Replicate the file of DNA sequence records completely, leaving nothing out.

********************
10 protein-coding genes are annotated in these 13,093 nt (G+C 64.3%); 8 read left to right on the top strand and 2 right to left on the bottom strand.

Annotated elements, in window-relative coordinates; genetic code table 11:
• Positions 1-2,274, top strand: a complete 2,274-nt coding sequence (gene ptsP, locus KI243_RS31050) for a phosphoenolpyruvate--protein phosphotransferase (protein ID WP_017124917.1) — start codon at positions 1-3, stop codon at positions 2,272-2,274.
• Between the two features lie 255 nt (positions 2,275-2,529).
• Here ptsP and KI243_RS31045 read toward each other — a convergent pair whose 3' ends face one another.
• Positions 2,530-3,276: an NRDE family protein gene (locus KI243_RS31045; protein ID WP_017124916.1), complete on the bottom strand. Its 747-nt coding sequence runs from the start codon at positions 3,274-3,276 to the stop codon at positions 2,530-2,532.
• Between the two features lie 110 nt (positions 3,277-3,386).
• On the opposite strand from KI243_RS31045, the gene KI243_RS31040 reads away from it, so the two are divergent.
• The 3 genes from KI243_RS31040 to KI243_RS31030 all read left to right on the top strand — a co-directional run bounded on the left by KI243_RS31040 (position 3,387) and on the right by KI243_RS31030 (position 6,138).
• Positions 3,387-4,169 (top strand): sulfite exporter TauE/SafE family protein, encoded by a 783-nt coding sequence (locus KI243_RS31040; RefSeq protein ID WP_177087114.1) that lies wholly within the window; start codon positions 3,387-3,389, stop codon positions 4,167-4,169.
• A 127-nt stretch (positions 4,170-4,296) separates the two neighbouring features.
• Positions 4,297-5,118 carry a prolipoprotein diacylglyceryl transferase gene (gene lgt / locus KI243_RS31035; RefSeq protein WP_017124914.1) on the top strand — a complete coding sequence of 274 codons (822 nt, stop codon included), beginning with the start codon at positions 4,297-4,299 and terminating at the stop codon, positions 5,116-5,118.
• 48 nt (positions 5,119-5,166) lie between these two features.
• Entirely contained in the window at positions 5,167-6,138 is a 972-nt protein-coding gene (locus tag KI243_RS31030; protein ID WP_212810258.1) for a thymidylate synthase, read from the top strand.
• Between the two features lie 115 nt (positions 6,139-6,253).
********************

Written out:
10 protein-coding genes are annotated in these 13,093 nt (G+C 64.3%); 8 read left to right on the top strand and 2 right to left on the bottom strand.

Annotated elements, in window-relative coordinates; genetic code table 11:
• Positions 1-2,274, top strand: a complete 2,274-nt coding sequence (gene ptsP, locus KI243_RS31050) for a phosphoenolpyruvate--protein phosphotransferase (protein ID WP_017124917.1) — start codon at positions 1-3, stop codon at positions 2,272-2,274.
• Between the two features lie 255 nt (positions 2,275-2,529).
• Here ptsP and KI243_RS31045 read toward each other — a convergent pair whose 3' ends face one another.
• Positions 2,530-3,276: an NRDE family protein gene (locus KI243_RS31045; protein ID WP_017124916.1), complete on the bottom strand. Its 747-nt coding sequence runs from the start codon at positions 3,274-3,276 to the stop codon at positions 2,530-2,532.
• Between the two features lie 110 nt (positions 3,277-3,386).
• On the opposite strand from KI243_RS31045, the gene KI243_RS31040 reads away from it, so the two are divergent.
• The 3 genes from KI243_RS31040 to KI243_RS31030 all read left to right on the top strand — a co-directional run bounded on the left by KI243_RS31040 (position 3,387) and on the right by KI243_RS31030 (position 6,138).
• Positions 3,387-4,169 (top strand): sulfite exporter TauE/SafE family protein, encoded by a 783-nt coding sequence (locus KI243_RS31040; RefSeq protein ID WP_177087114.1) that lies wholly within the window; start codon positions 3,387-3,389, stop codon positions 4,167-4,169.
• A 127-nt stretch (positions 4,170-4,296) separates the two neighbouring features.
• Positions 4,297-5,118 carry a prolipoprotein diacylglyceryl transferase gene (gene lgt / locus KI243_RS31035; RefSeq protein WP_017124914.1) on the top strand — a complete coding sequence of 274 codons (822 nt, stop codon included), beginning with the start codon at positions 4,297-4,299 and terminating at the stop codon, positions 5,116-5,118.
• 48 nt (positions 5,119-5,166) lie between these two features.
• Entirely contained in the window at positions 5,167-6,138 is a 972-nt protein-coding gene (locus tag KI243_RS31030; protein ID WP_212810258.1) for a thymidylate synthase, read from the top strand.
• Between the two features lie 115 nt (positions 6,139-6,253).